A Civil Service for the Future

Calls to Action
In 1986, His Majesty the Fourth Druk Gyalpo issued a Royal Kasho to the Royal Civil Service Commission that was ahead of the times. The decree instructed a review of incentives for civil servants and a promotion system based on their capability and results of their work -- effectively introducing what is now known as Results-Based Management practice -- to reform and advance Bhutan’s public sector.
Now, 35 years later, another far-sighted Royal Kasho on Civil Service Reform has renewed the focus on our governance structure and public service delivery. It calls for a fundamental “restructuring of the civil service, so that it has a renewed vision for the 21st century”. The COVID-19 pandemic has put into sharp debate the central challenge that has long been plaguing the Bhutanese public sector. Is our system able to adjust to new realities capable of focusing on outcomes our society needs and wants, and at providing efficient services while navigating seismic shifts?
His Majesty has time and again articulated the vision -- the critical foresight -- for anticipatory governance so that Bhutan will be able to deal with future challenges in a proactive, effective, and sustainable manner. The next step is for us to analyse what needs to be reformed, what the future of government could look like, and what will be needed to be better prepared for that future.
The Need for Reform
In an age of fast-changing and constantly evolving demands, volatility, and complex problems, public systems need to adapt quickly to successfully manage efficient service delivery. Like many governments across the world the Bhutanese public service faces challenges related to turf protection, pace of change, technological change, ad hoc approaches and short-termism, implementation gap, and overall risk avoidance.
1. Risk-averse
By and large, the Bhutanese civil service culture is one based on riskaverse, rule-driven, and predictable decision-making. Uncertain or difficult decisions are avoided and justified for political and reputational reasons, thus creating a tendency for reactive and bureaucratic responses, instead of proactive and innovative action. Needless bureaucracy stifles creativity and there is little incentive to take risks. There are no rewards for taking a gamble which works but plenty of downsides for failure.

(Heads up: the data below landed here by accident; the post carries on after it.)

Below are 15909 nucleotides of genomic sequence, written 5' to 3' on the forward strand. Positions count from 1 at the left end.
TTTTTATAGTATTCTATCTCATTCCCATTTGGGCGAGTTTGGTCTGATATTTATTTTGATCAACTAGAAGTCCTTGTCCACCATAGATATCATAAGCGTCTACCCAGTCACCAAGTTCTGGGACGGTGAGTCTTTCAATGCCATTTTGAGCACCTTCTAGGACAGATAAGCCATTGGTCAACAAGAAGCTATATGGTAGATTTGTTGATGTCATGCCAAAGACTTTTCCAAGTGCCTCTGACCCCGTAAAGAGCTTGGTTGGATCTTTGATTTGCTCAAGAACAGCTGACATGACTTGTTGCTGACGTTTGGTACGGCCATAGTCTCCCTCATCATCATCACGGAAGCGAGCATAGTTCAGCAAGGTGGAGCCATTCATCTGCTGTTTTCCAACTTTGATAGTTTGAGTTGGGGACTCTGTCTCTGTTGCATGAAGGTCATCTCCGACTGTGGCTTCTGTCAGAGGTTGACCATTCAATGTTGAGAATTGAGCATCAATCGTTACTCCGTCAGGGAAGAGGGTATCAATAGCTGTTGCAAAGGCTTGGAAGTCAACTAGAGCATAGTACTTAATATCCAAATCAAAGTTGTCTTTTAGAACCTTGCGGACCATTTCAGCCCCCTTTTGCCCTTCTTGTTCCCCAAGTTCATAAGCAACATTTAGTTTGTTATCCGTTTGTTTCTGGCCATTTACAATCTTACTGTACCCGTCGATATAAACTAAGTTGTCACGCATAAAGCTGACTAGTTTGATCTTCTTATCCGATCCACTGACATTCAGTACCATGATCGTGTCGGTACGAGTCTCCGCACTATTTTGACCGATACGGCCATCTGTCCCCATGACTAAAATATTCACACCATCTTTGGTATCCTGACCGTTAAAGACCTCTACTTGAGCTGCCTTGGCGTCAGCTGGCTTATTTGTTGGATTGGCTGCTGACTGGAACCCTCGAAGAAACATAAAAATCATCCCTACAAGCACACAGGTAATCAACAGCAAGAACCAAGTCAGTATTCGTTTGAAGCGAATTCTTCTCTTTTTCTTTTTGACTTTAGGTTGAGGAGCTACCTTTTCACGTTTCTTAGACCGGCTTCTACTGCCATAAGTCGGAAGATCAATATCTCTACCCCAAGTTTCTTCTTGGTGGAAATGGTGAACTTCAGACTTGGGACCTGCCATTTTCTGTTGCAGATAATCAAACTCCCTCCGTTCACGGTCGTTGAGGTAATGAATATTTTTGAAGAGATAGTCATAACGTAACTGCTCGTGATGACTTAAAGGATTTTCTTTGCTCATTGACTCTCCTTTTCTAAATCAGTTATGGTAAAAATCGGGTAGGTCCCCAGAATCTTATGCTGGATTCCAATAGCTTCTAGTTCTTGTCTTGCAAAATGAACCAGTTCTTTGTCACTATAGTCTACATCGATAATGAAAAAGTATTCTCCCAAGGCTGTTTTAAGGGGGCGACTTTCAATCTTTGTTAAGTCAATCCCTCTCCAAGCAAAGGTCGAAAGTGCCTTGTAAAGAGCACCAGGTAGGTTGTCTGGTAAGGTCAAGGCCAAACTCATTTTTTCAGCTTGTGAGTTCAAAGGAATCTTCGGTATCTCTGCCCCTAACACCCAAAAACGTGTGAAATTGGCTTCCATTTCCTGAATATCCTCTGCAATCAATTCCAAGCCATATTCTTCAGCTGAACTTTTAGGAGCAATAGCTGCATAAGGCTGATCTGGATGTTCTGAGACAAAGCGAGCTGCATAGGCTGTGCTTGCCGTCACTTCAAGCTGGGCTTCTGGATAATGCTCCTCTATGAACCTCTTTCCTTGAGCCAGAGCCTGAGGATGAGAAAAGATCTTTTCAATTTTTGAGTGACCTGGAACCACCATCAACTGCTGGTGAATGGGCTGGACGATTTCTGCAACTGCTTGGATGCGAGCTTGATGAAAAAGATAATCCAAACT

2. Turfism and Silos
Rather than approaching issues holistically through a systems-thinking approach, the public sector is still constrained by a traditional logic that revolves around singular and linear decision-making reinforced through sector specialisation. Although policy design undergoes a more comprehensive screening assessment through the Gross National Happiness Commission (GNHC), implementation is still conducted in silos by government agencies without strong monitoring and evaluation frame works.
3. Technological Change
A pacing problem -- in which the speed of innovation, especially in the digital landscape, outpaces the government’s understanding of its impact results in a regulatory-focused approach, instead of an innovativefocused approach. Given Bhutan’s fast pace of development, it has resulted in an increasingly supervisory public structure that curtails innovation, both within and outside the system, and a failure to seize on many new technological opportunities.
4. Ad hoc and Short-Termism
Political pressure often pushes short-termism and ad hoc approaches, forcing civil servants to be driven by events rather than forward-looking practices. This pressure to seek out quick wins for political imperatives reduces the public sector’s capacity to tackle long-term issues.
5. Implementation Gap
Implementation is where good policies go to die. The implementation gap is often a result of focusing too much on organisational structures and processes, and not enough on attitudes and mindsets of civil servants. The hierarchical nature of our civil service creates a one-way directive communication, instead of a participatory and iterative dialogue that creates space for genuine interaction.
By Rabsel Dorji, The Druk Journal